In all the books and all the sermons I’d encountered, discipleship was a rigorous series of activities for me to do to be more like Jesus. Chief among them were Sunday church attendance, daily quiet times, the memory of Bible verses, participation in weekly small groups and periodic mission trips. In seminary I would learn about the spiritual disciplines, Lectio Divina and praying the hours – more activities to increase my discipleship capacity. Scheduling all of these into my life over the years kept me very busy and, to be candid, quite exhausted. I wanted to be like Jesus, but this discipleship treadmill was killing me.
I believe that Sabbath is the cornerstone of healthy and sustainable discipleship. When we begin to practice Sabbath our theology and praxis are challenged and gradually changed, moving us away from a consumer-driven Christianity, the endless activities of discipleship programs and perpetual burnout. Holy practices find their way into our lives, gently integrated into a life recalibrated by rest and retrained to discern more deeply what is necessary (and what is not). Sabbath came as a salve to my weary soul. It allowed me to get off the treadmill and collapse onto the green pastures where I could rest and be refreshed.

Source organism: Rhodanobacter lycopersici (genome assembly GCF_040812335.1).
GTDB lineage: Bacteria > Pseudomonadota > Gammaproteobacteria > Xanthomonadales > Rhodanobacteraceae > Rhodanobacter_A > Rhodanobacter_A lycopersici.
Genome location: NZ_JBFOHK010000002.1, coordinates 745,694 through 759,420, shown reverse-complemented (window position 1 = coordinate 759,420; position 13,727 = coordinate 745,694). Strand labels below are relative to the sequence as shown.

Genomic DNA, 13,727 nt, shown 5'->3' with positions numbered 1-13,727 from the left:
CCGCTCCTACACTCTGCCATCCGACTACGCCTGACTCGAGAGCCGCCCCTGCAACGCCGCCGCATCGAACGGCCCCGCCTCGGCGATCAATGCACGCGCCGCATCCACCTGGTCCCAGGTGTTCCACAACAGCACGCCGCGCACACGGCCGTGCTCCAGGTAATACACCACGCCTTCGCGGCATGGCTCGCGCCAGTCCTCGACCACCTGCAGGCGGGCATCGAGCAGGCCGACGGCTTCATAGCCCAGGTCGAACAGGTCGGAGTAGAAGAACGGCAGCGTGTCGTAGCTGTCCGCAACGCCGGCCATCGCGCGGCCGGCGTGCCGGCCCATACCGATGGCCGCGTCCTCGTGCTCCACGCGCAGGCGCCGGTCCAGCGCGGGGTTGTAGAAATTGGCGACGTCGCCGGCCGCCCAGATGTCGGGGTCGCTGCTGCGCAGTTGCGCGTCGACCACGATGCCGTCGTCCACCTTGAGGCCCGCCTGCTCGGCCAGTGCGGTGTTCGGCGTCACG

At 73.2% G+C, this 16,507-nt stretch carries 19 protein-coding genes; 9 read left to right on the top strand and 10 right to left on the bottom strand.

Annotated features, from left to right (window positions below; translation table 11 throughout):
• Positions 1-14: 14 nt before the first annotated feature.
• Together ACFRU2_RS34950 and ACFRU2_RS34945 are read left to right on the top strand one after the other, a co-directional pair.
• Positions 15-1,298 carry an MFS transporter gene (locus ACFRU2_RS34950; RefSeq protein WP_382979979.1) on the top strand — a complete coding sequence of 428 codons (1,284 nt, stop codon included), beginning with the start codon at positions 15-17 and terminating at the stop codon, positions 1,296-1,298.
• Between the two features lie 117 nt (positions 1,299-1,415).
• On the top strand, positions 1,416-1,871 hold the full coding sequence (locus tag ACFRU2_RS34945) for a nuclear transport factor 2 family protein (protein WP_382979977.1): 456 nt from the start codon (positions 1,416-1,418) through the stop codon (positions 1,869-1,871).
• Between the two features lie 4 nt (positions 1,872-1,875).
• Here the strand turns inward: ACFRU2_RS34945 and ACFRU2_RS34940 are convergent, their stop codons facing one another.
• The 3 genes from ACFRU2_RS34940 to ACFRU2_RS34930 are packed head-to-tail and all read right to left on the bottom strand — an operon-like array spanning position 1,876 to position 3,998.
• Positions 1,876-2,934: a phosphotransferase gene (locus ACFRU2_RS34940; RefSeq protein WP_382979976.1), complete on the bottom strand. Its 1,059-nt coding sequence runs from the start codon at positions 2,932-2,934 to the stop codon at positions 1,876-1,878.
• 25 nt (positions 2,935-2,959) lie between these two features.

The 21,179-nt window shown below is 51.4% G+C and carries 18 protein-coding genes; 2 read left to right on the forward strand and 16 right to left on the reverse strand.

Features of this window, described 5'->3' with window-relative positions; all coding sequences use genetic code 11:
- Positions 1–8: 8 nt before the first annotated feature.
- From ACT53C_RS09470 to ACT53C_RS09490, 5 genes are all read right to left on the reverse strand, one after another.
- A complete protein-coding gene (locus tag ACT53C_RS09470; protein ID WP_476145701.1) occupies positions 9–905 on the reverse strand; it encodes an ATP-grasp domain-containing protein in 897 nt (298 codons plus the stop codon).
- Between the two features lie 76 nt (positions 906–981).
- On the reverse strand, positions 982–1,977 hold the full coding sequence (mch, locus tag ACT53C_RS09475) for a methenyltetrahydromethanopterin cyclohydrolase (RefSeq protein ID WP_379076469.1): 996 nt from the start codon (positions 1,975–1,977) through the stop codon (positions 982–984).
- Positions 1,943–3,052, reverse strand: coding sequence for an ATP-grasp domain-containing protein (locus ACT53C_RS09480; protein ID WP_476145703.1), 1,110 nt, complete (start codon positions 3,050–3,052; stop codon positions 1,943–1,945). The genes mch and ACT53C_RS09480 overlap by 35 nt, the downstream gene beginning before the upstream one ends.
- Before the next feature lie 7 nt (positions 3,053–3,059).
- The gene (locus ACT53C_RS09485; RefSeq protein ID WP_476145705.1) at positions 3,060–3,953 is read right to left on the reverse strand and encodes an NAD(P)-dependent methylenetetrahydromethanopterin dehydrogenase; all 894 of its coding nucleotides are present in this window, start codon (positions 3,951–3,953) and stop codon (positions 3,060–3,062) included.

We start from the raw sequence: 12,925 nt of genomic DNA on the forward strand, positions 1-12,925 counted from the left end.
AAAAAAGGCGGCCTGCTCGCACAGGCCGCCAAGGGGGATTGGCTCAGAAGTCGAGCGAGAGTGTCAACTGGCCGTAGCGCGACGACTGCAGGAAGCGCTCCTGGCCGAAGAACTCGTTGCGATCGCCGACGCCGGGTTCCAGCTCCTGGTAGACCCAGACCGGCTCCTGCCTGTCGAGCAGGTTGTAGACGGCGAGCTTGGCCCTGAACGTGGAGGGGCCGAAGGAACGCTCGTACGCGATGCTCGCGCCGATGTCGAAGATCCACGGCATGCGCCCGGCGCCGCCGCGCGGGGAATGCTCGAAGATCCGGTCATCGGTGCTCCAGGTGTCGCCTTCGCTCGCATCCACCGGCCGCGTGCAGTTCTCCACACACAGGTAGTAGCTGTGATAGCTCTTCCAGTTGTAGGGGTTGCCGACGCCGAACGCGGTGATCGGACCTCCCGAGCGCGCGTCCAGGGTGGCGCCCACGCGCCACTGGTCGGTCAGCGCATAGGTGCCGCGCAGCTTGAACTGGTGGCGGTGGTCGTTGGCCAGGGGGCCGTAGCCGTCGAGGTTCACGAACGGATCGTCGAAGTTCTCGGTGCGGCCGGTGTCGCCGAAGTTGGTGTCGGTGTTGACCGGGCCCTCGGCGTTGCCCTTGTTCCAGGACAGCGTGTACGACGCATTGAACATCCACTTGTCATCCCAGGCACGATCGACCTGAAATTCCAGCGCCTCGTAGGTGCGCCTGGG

The first thing the practice of Sabbath did for me was to call me to remember that YHWH is the God who creates, then rests. God trusted creation to continue in good stead while God rested on the seventh day, according to Genesis. This God invites me to do likewise, to join in regular rest. I began to understand that part of bearing the divine image meant I needed to participate in the divine rhythm of creating and resting. I cannot be like God when refuse to rest. It might be that my lack of resting indicated how little I actually knew God at all.